But the CEC had not abandoned its opposition to the project. Instead, it now offered suggestions to ensure that if mining operations are to proceed, then broad public interests should be protected, especially for a state-subsidised project. The report says, "the permission for mining of bauxite in the Niyamgiri Hill area, which is indisputably an eco sensitive area, calls for a delicate balance between conservation and development." It further states, "...the balance between these two would lie in permitting conservation not merely for private profit but in am manner that maximizes the public interest component in the activity ..." With all this in mind, the Commission now argued that the nature of the Special Purpose Vehicle ordered by the court in November needs to be modified, in several crucial ways.
Whereas the court verdict in November allowed VAL to obtain raw material at a subsidised price through an associate company, the CEC report challenges this, saying that bauxite should be sold to VAL at a price at full value without any direct or indirect subsidies. It further goes on to say that because the amounts involved are large, there needs to be systems of checks and balance at every stage. The CEC report then gives a detailed alternative to the one presented in the judgment. To highlight a few points:
Registration of the SPV under the Section 25 of the Companies Act, 1956 as a non-profit company with Government of Orissa as a majority funder (51 per cent) and OMC and Sterlite contributing the balance equity (24.5 per cent each).
The operation of the SPV should be through a CEO appointed by a Board of Directors which comprises of Chief Secretary and Principal Secretary (Tribal Welfare), Government of Orissa; Principal Chief Conservator of Forests (PCCF), OMC, two representatives of Sterlite as well as eminent experts from the field of forest, wildlife, tribal welfare and related fields.
The profits of the SPV should not be utilized for its shareholders but for activities benefiting the tribals and local inhabitants of the area.
The amount to be paid by Sterlite as a premium for assured supply of the bauxite should be deposited with the SPV, and invested in a nationalised bank. It should be used for "infrastructure development, tribal welfare, conservation and protection of wildlife, capacity building and other development works in Kalahandi and Rayagada districts."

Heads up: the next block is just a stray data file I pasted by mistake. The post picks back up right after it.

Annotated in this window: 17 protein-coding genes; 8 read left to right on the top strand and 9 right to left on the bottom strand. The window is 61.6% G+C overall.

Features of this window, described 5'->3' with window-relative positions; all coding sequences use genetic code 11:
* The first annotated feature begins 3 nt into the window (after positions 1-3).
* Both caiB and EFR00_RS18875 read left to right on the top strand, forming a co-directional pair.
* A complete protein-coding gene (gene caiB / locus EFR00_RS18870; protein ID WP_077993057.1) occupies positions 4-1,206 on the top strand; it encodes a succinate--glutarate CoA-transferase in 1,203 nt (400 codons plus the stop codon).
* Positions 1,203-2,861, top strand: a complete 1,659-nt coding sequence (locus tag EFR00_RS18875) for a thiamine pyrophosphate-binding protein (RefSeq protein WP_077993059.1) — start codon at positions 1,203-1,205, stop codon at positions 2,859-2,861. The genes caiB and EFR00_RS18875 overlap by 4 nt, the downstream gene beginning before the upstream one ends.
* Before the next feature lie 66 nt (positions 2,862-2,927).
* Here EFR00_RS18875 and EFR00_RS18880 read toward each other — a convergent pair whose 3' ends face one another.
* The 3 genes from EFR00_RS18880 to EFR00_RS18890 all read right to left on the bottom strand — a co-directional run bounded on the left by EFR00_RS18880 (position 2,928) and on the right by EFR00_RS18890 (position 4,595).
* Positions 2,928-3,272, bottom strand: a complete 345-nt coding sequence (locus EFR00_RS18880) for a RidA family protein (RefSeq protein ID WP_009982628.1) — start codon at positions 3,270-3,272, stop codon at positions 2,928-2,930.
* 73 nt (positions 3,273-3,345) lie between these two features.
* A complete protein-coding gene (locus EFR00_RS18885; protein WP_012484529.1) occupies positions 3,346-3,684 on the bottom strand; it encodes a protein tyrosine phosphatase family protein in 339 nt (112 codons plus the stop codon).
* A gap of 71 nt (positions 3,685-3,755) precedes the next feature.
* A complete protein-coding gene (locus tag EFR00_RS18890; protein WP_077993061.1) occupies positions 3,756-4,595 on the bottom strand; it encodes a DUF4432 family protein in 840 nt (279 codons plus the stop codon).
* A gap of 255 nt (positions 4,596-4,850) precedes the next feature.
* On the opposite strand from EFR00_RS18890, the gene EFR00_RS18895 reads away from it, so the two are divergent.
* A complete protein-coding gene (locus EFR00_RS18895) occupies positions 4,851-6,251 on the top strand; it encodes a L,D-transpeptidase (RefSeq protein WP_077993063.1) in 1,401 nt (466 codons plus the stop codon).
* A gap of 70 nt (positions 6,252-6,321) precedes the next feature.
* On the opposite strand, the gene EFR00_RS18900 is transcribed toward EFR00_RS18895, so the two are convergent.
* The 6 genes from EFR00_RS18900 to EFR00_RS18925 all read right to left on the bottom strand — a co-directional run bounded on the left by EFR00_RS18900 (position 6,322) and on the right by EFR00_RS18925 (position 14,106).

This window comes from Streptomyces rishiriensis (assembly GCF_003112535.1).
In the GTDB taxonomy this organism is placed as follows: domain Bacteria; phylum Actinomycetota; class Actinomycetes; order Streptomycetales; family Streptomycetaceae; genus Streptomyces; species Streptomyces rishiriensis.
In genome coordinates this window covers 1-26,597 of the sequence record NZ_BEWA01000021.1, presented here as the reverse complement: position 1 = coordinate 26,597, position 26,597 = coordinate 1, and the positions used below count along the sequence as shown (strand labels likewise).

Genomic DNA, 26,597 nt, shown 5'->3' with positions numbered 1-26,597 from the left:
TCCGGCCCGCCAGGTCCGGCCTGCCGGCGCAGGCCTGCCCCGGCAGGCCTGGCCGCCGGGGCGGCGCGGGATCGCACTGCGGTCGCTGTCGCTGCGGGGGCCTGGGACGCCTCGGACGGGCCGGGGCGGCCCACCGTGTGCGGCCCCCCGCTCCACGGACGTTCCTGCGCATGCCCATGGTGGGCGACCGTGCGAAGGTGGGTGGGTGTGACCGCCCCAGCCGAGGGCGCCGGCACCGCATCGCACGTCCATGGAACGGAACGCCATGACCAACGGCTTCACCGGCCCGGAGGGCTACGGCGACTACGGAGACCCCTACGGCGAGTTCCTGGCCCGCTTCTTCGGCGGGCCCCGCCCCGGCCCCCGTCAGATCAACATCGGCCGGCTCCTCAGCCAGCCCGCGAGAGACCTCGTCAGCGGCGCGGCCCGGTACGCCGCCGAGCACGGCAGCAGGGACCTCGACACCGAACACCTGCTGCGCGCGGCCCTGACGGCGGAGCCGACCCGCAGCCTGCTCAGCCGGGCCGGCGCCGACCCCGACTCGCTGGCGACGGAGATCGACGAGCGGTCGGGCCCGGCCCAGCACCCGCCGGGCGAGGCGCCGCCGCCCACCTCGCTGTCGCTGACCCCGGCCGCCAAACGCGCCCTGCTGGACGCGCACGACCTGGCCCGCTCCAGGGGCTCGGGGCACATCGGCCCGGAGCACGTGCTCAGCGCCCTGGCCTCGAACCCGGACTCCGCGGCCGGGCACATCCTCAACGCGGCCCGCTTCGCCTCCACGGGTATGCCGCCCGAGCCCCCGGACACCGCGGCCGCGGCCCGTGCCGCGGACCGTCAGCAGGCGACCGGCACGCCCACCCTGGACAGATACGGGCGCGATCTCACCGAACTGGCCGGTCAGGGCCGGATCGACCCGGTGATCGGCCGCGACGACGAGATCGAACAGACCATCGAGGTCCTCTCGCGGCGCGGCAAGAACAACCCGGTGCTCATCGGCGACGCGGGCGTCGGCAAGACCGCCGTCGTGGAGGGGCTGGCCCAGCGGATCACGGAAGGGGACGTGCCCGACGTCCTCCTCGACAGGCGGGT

The first time the case was heard in court after the submission of the CEC's report was on 9 May. On this day, the Supreme Court bench was not interested in discussing the recommendations of the CEC report itself, although lawyers for OMC strongly apposed the recommendations in the CEC report. The bench took a view that they were presently more concerned with the November 2007 order. To this end, the court primarily wanted to know whether the State of Orissa and OMC were in principle agreeable to the court's suggestions about following up with modalities of the functioning of the SPV and its registration. The two agencies had indicated their consent, but the court asked for this to be provided in proper format within a week.
The matter was then listed for hearing on 16 May, the last day before the court's summer vacation. A final decision was expected, but that was not to be and the hearing was adjourned. No decision will now be taken until the court resumes in July. Till then, one can only ponder the permutations and combinations being worked out to ensure VAL gets the bauxite it wants, with the apex court of the country itself at the core.